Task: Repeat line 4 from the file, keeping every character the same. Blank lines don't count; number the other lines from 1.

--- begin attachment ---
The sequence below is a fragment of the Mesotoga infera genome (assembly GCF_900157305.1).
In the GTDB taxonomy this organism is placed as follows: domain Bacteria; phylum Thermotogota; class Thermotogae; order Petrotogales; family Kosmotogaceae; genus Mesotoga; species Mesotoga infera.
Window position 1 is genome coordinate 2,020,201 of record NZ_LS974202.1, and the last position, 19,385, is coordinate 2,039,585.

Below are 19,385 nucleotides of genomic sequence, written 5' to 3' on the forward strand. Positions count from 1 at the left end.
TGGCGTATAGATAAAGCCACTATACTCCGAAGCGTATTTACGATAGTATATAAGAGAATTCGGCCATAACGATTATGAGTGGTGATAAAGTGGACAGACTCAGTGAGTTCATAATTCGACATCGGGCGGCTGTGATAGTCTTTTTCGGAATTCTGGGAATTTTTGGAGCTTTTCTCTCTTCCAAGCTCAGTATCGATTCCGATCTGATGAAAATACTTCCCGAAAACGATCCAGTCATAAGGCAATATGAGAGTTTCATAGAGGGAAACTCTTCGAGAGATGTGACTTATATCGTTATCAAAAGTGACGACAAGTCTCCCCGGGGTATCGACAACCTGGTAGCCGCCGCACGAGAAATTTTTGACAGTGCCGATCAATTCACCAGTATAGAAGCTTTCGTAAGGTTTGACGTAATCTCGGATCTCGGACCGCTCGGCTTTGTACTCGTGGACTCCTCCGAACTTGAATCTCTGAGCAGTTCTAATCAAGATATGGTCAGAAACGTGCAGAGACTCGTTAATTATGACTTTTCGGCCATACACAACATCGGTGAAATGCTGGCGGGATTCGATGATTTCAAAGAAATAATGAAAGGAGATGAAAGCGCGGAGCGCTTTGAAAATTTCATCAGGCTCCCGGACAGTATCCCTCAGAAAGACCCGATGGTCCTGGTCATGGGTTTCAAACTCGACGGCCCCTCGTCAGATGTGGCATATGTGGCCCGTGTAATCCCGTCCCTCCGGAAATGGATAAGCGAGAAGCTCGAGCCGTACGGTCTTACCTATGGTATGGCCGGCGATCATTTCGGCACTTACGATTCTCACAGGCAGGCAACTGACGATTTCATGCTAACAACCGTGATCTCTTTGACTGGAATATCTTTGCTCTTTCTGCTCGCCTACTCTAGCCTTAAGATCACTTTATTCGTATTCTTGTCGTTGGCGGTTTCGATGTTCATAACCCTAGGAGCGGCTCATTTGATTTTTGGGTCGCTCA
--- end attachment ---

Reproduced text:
Below are 19,385 nucleotides of genomic sequence, written 5' to 3' on the forward strand. Positions count from 1 at the left end.